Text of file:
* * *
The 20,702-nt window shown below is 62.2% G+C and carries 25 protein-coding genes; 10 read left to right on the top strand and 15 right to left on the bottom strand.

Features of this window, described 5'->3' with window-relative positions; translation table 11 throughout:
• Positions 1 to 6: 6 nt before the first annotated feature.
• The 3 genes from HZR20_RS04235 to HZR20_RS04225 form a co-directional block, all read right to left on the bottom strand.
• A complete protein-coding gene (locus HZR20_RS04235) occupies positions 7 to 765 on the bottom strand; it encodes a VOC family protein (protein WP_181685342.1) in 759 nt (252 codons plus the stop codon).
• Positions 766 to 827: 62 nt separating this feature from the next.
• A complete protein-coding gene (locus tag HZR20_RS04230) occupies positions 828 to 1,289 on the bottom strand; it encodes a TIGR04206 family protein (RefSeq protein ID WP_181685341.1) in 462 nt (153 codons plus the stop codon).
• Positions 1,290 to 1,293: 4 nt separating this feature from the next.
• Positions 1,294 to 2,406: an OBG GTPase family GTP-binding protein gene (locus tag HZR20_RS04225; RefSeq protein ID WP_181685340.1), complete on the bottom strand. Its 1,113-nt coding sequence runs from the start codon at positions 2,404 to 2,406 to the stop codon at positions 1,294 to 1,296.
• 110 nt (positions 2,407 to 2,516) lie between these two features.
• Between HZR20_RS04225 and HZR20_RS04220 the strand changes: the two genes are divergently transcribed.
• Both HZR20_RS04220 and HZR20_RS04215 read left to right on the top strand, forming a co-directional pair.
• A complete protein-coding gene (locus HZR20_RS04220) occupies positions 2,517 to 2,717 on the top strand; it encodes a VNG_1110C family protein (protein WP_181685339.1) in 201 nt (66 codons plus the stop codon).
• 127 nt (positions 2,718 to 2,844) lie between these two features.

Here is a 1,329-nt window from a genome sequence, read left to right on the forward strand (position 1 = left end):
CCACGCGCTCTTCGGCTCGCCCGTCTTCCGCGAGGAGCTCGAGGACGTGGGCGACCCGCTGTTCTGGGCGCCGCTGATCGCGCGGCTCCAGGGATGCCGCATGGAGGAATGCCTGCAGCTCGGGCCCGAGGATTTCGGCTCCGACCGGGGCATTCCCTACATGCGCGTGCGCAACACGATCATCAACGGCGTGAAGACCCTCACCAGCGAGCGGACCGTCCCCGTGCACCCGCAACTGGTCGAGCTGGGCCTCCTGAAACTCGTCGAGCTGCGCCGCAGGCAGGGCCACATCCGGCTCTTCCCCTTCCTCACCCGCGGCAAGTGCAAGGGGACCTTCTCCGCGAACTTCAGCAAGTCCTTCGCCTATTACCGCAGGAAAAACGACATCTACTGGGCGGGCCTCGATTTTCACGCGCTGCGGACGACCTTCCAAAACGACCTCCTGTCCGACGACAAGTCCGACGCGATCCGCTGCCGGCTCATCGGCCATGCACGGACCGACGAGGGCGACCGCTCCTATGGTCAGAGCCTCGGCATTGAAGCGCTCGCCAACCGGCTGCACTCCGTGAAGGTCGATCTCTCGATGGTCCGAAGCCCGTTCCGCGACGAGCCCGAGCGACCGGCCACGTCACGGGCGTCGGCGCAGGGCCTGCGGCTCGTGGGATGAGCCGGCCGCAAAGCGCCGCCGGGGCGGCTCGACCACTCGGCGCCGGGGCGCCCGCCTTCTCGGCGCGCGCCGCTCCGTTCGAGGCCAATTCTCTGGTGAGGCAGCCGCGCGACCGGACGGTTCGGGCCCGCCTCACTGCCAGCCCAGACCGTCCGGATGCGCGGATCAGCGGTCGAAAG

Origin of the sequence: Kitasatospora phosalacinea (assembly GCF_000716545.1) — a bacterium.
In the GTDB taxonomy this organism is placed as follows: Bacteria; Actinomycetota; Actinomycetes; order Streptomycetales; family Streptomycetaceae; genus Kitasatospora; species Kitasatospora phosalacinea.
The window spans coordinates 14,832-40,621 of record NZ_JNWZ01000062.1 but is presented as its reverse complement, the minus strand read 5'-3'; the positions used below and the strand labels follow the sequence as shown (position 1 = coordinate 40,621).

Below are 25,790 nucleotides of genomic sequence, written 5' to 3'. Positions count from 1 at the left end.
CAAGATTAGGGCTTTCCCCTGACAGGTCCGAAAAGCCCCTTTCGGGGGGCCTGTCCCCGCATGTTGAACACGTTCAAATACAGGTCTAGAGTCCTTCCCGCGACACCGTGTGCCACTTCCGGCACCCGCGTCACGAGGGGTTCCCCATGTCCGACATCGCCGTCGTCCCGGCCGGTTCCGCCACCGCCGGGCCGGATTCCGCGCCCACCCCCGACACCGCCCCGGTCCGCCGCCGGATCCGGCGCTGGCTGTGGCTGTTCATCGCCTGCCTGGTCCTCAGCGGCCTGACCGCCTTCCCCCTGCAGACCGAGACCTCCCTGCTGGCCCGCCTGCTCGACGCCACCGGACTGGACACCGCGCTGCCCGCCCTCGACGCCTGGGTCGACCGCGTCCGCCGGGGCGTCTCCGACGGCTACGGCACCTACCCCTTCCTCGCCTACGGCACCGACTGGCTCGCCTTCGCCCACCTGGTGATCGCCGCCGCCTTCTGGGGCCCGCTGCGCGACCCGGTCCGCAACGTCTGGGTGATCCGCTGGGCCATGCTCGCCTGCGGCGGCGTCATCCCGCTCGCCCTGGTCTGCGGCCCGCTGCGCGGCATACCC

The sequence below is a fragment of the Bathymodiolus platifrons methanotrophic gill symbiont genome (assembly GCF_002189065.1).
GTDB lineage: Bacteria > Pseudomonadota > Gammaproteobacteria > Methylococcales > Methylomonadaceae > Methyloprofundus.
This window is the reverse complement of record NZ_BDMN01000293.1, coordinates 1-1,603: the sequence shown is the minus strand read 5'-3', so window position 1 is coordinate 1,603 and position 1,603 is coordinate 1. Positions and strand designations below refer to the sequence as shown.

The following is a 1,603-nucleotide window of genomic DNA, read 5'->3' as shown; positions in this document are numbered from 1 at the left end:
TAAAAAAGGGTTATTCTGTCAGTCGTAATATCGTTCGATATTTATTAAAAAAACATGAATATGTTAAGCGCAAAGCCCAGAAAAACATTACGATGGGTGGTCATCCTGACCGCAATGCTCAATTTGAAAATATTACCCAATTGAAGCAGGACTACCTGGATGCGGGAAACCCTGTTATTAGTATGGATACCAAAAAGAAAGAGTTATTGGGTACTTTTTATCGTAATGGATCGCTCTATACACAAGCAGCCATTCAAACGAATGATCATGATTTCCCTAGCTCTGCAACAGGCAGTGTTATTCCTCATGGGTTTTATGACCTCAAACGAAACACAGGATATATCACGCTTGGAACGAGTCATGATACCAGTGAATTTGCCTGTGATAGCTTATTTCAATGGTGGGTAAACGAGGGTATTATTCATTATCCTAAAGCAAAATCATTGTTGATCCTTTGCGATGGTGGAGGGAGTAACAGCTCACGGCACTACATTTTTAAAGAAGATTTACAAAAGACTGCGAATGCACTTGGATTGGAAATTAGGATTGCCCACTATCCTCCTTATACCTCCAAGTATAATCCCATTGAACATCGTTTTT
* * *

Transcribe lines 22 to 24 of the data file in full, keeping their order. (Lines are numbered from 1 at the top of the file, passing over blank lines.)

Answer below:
The sequence below is a fragment of the Bathymodiolus platifrons methanotrophic gill symbiont genome (assembly GCF_002189065.1).
GTDB lineage: Bacteria > Pseudomonadota > Gammaproteobacteria > Methylococcales > Methylomonadaceae > Methyloprofundus.
This window is the reverse complement of record NZ_BDMN01000293.1, coordinates 1-1,603: the sequence shown is the minus strand read 5'-3', so window position 1 is coordinate 1,603 and position 1,603 is coordinate 1. Positions and strand designations below refer to the sequence as shown.